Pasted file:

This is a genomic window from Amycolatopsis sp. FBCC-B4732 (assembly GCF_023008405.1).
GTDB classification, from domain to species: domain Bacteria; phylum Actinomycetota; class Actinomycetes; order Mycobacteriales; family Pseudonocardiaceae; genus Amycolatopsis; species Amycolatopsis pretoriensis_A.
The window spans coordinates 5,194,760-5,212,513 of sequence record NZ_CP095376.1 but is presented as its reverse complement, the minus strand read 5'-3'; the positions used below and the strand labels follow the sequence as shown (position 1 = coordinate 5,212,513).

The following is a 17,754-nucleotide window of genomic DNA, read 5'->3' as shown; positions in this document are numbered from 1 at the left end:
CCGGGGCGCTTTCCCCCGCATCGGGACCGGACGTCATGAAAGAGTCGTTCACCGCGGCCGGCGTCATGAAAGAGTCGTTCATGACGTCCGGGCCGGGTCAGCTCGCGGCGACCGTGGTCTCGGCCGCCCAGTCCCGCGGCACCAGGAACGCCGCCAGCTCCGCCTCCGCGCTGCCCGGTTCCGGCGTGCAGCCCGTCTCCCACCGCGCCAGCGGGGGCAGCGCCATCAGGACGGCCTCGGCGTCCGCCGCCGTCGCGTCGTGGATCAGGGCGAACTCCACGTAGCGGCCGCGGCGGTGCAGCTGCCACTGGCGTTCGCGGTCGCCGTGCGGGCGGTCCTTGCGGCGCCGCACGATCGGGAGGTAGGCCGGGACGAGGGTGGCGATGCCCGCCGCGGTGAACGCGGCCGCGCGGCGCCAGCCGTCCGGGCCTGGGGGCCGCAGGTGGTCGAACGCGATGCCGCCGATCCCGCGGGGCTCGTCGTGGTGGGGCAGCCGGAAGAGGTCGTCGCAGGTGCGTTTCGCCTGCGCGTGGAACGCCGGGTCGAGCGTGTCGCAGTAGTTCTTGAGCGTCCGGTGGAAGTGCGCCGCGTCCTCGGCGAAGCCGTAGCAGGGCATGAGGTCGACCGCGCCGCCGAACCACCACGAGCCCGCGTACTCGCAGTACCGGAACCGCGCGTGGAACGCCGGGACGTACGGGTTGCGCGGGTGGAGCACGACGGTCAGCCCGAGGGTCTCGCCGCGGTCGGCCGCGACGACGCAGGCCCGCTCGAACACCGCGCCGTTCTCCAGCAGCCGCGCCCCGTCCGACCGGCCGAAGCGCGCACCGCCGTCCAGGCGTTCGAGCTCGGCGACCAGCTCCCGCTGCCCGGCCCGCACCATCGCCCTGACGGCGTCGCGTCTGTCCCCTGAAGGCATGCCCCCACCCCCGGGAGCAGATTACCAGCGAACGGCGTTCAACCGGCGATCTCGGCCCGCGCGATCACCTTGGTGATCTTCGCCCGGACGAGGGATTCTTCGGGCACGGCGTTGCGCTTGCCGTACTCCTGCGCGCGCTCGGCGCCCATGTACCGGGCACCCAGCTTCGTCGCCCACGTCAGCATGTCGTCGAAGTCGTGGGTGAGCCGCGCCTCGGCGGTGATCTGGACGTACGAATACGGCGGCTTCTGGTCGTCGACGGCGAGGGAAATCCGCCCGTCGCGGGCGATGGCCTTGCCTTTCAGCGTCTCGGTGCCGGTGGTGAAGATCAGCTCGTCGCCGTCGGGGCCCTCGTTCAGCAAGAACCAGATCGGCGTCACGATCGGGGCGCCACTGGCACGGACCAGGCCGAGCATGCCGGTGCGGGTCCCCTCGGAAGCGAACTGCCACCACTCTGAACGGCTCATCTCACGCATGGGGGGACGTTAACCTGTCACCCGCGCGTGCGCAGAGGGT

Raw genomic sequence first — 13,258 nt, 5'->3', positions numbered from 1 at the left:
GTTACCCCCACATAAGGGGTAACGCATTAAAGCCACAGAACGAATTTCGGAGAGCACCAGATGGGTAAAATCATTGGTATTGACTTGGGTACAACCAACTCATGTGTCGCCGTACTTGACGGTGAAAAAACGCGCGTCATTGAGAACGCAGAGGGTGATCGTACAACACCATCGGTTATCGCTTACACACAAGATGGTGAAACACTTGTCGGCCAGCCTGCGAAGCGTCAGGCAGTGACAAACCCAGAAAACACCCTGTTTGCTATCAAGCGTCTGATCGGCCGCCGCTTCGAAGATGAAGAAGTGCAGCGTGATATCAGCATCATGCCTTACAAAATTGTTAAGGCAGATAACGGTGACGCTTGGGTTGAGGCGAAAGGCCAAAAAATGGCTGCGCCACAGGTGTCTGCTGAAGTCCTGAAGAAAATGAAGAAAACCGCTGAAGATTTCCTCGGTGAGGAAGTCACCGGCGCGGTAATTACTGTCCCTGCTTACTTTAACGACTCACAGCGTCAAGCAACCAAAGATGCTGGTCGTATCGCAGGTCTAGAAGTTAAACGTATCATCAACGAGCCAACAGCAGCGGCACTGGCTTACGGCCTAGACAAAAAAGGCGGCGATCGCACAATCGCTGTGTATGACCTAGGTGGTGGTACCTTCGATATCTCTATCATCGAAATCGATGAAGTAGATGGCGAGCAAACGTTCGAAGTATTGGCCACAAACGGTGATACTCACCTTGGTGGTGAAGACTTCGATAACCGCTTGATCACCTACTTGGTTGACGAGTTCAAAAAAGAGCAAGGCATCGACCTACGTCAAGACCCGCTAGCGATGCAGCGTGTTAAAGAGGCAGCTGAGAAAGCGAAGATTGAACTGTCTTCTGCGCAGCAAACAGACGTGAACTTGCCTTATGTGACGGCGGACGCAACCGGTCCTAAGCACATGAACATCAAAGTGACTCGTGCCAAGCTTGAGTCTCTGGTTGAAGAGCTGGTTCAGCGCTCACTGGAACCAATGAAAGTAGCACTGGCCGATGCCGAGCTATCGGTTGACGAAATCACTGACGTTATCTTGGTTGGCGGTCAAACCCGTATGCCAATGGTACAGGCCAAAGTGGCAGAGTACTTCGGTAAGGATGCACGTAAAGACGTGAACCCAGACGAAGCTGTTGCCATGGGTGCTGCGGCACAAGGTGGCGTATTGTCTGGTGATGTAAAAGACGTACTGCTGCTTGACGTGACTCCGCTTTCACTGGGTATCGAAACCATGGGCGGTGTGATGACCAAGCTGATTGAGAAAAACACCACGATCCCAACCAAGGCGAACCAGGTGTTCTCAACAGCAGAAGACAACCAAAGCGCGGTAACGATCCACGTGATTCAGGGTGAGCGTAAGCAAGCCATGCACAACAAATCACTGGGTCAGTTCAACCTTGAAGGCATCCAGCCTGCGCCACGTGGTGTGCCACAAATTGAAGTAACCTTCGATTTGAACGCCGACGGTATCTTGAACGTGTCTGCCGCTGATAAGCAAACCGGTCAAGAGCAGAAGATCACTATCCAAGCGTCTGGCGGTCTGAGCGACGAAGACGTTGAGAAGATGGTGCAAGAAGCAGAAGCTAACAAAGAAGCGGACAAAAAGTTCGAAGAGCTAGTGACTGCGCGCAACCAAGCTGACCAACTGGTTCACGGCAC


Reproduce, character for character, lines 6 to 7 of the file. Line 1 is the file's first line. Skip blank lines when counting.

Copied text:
Raw genomic sequence first — 13,258 nt, 5'->3', positions numbered from 1 at the left:
GTTACCCCCACATAAGGGGTAACGCATTAAAGCCACAGAACGAATTTCGGAGAGCACCAGATGGGTAAAATCATTGGTATTGACTTGGGTACAACCAACTCATGTGTCGCCGTACTTGACGGTGAAAAAACGCGCGTCATTGAGAACGCAGAGGGTGATCGTACAACACCATCGGTTATCGCTTACACACAAGATGGTGAAACACTTGTCGGCCAGCCTGCGAAGCGTCAGGCAGTGACAAACCCAGAAAACACCCTGTTTGCTATCAAGCGTCTGATCGGCCGCCGCTTCGAAGATGAAGAAGTGCAGCGTGATATCAGCATCATGCCTTACAAAATTGTTAAGGCAGATAACGGTGACGCTTGGGTTGAGGCGAAAGGCCAAAAAATGGCTGCGCCACAGGTGTCTGCTGAAGTCCTGAAGAAAATGAAGAAAACCGCTGAAGATTTCCTCGGTGAGGAAGTCACCGGCGCGGTAATTACTGTCCCTGCTTACTTTAACGACTCACAGCGTCAAGCAACCAAAGATGCTGGTCGTATCGCAGGTCTAGAAGTTAAACGTATCATCAACGAGCCAACAGCAGCGGCACTGGCTTACGGCCTAGACAAAAAAGGCGGCGATCGCACAATCGCTGTGTATGACCTAGGTGGTGGTACCTTCGATATCTCTATCATCGAAATCGATGAAGTAGATGGCGAGCAAACGTTCGAAGTATTGGCCACAAACGGTGATACTCACCTTGGTGGTGAAGACTTCGATAACCGCTTGATCACCTACTTGGTTGACGAGTTCAAAAAAGAGCAAGGCATCGACCTACGTCAAGACCCGCTAGCGATGCAGCGTGTTAAAGAGGCAGCTGAGAAAGCGAAGATTGAACTGTCTTCTGCGCAGCAAACAGACGTGAACTTGCCTTATGTGACGGCGGACGCAACCGGTCCTAAGCACATGAACATCAAAGTGACTCGTGCCAAGCTTGAGTCTCTGGTTGAAGAGCTGGTTCAGCGCTCACTGGAACCAATGAAAGTAGCACTGGCCGATGCCGAGCTATCGGTTGACGAAATCACTGACGTTATCTTGGTTGGCGGTCAAACCCGTATGCCAATGGTACAGGCCAAAGTGGCAGAGTACTTCGGTAAGGATGCACGTAAAGACGTGAACCCAGACGAAGCTGTTGCCATGGGTGCTGCGGCACAAGGTGGCGTATTGTCTGGTGATGTAAAAGACGTACTGCTGCTTGACGTGACTCCGCTTTCACTGGGTATCGAAACCATGGGCGGTGTGATGACCAAGCTGATTGAGAAAAACACCACGATCCCAACCAAGGCGAACCAGGTGTTCTCAACAGCAGAAGACAACCAAAGCGCGGTAACGATCCACGTGATTCAGGGTGAGCGTAAGCAAGCCATGCACAACAAATCACTGGGTCAGTTCAACCTTGAAGGCATCCAGCCTGCGCCACGTGGTGTGCCACAAATTGAAGTAACCTTCGATTTGAACGCCGACGGTATCTTGAACGTGTCTGCCGCTGATAAGCAAACCGGTCAAGAGCAGAAGATCACTATCCAAGCGTCTGGCGGTCTGAGCGACGAAGACGTTGAGAAGATGGTGCAAGAAGCAGAAGCTAACAAAGAAGCGGACAAAAAGTTCGAAGAGCTAGTGACTGCGCGCAACCAAGCTGACCAACTGGTTCACGGCAC